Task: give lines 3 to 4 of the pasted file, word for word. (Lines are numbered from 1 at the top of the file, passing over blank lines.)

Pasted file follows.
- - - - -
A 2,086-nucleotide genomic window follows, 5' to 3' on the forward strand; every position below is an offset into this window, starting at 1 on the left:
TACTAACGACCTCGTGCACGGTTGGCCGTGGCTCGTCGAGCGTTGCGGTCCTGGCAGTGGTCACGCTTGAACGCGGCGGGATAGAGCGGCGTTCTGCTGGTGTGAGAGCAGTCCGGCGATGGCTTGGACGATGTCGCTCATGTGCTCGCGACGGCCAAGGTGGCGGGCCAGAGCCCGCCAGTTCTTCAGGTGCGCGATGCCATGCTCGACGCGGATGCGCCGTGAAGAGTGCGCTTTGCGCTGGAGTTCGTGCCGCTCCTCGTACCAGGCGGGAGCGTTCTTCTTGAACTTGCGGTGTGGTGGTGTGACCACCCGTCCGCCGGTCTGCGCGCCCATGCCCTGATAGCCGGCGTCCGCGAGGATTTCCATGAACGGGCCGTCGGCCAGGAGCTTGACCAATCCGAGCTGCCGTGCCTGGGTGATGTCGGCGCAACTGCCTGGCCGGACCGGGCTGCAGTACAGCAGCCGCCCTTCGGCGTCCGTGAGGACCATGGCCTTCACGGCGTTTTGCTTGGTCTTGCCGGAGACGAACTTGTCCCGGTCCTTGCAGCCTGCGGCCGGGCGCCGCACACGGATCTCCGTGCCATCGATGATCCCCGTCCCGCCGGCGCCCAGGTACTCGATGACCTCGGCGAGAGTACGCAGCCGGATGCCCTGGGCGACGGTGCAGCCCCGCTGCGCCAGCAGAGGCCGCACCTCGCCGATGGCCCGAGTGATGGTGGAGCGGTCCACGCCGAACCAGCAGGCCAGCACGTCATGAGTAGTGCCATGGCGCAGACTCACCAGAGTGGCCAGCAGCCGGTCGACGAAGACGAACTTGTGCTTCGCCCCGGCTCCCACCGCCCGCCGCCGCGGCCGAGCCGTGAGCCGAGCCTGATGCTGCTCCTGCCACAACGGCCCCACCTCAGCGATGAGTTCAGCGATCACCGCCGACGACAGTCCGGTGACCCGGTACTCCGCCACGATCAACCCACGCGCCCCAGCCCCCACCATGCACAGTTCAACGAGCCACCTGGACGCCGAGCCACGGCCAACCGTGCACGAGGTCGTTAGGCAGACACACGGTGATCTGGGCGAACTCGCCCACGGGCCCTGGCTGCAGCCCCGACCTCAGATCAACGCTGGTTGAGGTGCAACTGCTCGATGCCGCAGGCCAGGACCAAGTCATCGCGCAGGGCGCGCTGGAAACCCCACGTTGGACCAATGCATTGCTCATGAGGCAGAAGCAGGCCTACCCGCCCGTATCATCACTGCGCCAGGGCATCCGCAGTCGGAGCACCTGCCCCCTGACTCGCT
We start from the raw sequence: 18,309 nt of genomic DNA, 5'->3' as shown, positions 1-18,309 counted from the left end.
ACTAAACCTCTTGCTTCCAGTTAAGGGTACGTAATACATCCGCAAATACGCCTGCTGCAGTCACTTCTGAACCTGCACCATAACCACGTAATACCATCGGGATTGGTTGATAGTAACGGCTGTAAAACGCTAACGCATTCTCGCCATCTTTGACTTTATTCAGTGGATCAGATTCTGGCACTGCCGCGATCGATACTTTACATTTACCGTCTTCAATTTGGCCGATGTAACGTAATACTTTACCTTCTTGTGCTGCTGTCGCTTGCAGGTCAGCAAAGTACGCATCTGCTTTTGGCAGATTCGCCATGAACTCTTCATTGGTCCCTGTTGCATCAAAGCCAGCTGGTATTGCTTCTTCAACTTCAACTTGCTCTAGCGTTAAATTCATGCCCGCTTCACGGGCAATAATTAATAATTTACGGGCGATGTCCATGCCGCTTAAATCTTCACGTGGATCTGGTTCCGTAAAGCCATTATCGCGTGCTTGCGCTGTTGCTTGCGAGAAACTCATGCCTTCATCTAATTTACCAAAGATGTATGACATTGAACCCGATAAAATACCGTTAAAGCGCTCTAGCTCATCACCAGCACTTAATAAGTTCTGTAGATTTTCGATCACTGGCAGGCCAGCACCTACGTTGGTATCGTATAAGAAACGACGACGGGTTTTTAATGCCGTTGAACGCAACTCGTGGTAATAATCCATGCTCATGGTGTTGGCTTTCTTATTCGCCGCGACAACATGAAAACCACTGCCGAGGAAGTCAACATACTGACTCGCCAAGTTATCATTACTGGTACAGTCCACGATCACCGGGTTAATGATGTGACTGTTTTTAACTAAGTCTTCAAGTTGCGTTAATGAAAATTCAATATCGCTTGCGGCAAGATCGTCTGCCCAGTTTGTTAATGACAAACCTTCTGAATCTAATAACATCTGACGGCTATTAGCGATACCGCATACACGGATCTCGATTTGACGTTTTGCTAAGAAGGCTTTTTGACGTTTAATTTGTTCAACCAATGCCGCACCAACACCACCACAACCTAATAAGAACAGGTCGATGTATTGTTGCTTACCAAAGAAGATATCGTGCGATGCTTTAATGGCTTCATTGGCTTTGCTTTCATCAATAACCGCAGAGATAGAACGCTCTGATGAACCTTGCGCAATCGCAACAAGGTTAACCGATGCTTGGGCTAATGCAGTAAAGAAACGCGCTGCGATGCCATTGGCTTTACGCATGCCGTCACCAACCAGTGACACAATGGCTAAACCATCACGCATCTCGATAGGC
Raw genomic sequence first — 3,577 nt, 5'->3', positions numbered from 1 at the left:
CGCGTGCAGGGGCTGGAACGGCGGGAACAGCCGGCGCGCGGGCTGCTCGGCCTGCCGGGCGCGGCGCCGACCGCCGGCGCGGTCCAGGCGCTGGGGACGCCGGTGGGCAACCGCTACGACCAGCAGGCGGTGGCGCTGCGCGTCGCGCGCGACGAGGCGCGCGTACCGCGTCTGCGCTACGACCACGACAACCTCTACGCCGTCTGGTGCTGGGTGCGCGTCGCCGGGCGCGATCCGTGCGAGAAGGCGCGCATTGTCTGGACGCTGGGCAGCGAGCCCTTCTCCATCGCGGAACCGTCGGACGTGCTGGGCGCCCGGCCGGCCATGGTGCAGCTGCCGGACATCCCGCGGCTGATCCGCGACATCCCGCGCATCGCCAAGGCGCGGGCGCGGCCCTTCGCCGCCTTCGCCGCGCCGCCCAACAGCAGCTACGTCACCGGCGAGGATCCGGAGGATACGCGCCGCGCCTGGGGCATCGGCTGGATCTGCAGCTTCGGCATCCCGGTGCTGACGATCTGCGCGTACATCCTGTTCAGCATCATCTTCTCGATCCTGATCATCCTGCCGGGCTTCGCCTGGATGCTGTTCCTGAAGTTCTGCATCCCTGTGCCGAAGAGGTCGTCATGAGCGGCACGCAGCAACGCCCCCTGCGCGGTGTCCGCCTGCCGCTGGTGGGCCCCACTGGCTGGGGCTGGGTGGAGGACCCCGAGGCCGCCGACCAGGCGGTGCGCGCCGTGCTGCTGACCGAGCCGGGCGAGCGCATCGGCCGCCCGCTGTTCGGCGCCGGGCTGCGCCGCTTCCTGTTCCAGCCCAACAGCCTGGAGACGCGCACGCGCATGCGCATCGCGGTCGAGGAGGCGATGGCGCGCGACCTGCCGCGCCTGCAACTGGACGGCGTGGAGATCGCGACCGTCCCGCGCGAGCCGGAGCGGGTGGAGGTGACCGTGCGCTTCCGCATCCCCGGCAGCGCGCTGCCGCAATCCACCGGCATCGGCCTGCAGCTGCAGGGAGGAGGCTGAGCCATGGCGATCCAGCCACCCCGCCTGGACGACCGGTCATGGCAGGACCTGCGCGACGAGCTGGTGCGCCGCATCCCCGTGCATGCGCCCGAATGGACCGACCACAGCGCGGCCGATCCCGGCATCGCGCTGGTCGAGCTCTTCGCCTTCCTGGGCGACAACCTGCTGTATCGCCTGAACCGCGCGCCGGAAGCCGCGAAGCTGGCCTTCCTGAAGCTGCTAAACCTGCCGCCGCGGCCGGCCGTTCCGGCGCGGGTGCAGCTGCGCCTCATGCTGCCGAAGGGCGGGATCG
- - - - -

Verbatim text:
We start from the raw sequence: 18,309 nt of genomic DNA, 5'->3' as shown, positions 1-18,309 counted from the left end.
ACTAAACCTCTTGCTTCCAGTTAAGGGTACGTAATACATCCGCAAATACGCCTGCTGCAGTCACTTCTGAACCTGCACCATAACCACGTAATACCATCGGGATTGGTTGATAGTAACGGCTGTAAAACGCTAACGCATTCTCGCCATCTTTGACTTTATTCAGTGGATCAGATTCTGGCACTGCCGCGATCGATACTTTACATTTACCGTCTTCAATTTGGCCGATGTAACGTAATACTTTACCTTCTTGTGCTGCTGTCGCTTGCAGGTCAGCAAAGTACGCATCTGCTTTTGGCAGATTCGCCATGAACTCTTCATTGGTCCCTGTTGCATCAAAGCCAGCTGGTATTGCTTCTTCAACTTCAACTTGCTCTAGCGTTAAATTCATGCCCGCTTCACGGGCAATAATTAATAATTTACGGGCGATGTCCATGCCGCTTAAATCTTCACGTGGATCTGGTTCCGTAAAGCCATTATCGCGTGCTTGCGCTGTTGCTTGCGAGAAACTCATGCCTTCATCTAATTTACCAAAGATGTATGACATTGAACCCGATAAAATACCGTTAAAGCGCTCTAGCTCATCACCAGCACTTAATAAGTTCTGTAGATTTTCGATCACTGGCAGGCCAGCACCTACGTTGGTATCGTATAAGAAACGACGACGGGTTTTTAATGCCGTTGAACGCAACTCGTGGTAATAATCCATGCTCATGGTGTTGGCTTTCTTATTCGCCGCGACAACATGAAAACCACTGCCGAGGAAGTCAACATACTGACTCGCCAAGTTATCATTACTGGTACAGTCCACGATCACCGGGTTAATGATGTGACTGTTTTTAACTAAGTCTTCAAGTTGCGTTAATGAAAATTCAATATCGCTTGCGGCAAGATCGTCTGCCCAGTTTGTTAATGACAAACCTTCTGAATCTAATAACATCTGACGGCTATTAGCGATACCGCATACACGGATCTCGATTTGACGTTTTGCTAAGAAGGCTTTTTGACGTTTAATTTGTTCAACCAATGCCGCACCAACACCACCACAACCTAATAAGAACAGGTCGATGTATTGTTGCTTACCAAAGAAGATATCGTGCGATGCTTTAATGGCTTCATTGGCTTTGCTTTCATCAATAACCGCAGAGATAGAACGCTCTGATGAACCTTGCGCAATCGCAACAAGGTTAACCGATGCTTGGGCTAATGCAGTAAAGAAACGCGCTGCGATGCCATTGGCTTTACGCATGCCGTCACCAACCAGTGACACAATGGCTAAACCATCACGCATCTCGATAGGC